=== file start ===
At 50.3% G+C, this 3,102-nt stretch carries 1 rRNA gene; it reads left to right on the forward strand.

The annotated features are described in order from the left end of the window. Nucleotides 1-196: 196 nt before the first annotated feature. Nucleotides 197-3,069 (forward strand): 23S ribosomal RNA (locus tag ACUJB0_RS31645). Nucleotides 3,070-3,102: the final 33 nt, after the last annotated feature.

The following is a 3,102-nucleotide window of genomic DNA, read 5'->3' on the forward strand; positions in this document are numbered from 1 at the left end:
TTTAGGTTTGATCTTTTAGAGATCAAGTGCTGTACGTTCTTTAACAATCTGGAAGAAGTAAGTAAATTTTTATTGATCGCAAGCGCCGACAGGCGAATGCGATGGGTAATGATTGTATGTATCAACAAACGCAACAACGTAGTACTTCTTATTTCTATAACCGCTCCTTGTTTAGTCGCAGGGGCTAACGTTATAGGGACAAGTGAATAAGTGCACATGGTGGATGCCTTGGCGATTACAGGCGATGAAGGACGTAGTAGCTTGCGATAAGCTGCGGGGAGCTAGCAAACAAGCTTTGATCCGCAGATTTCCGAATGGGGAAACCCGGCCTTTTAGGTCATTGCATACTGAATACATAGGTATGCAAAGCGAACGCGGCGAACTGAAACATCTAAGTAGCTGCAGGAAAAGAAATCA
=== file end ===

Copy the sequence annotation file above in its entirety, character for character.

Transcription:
At 50.3% G+C, this 3,102-nt stretch carries 1 rRNA gene; it reads left to right on the forward strand.

The annotated features are described in order from the left end of the window. Nucleotides 1-196: 196 nt before the first annotated feature. Nucleotides 197-3,069 (forward strand): 23S ribosomal RNA (locus tag ACUJB0_RS31645). Nucleotides 3,070-3,102: the final 33 nt, after the last annotated feature.

The following is a 3,102-nucleotide window of genomic DNA, read 5'->3' on the forward strand; positions in this document are numbered from 1 at the left end:
TTTAGGTTTGATCTTTTAGAGATCAAGTGCTGTACGTTCTTTAACAATCTGGAAGAAGTAAGTAAATTTTTATTGATCGCAAGCGCCGACAGGCGAATGCGATGGGTAATGATTGTATGTATCAACAAACGCAACAACGTAGTACTTCTTATTTCTATAACCGCTCCTTGTTTAGTCGCAGGGGCTAACGTTATAGGGACAAGTGAATAAGTGCACATGGTGGATGCCTTGGCGATTACAGGCGATGAAGGACGTAGTAGCTTGCGATAAGCTGCGGGGAGCTAGCAAACAAGCTTTGATCCGCAGATTTCCGAATGGGGAAACCCGGCCTTTTAGGTCATTGCATACTGAATACATAGGTATGCAAAGCGAACGCGGCGAACTGAAACATCTAAGTAGCTGCAGGAAAAGAAATCA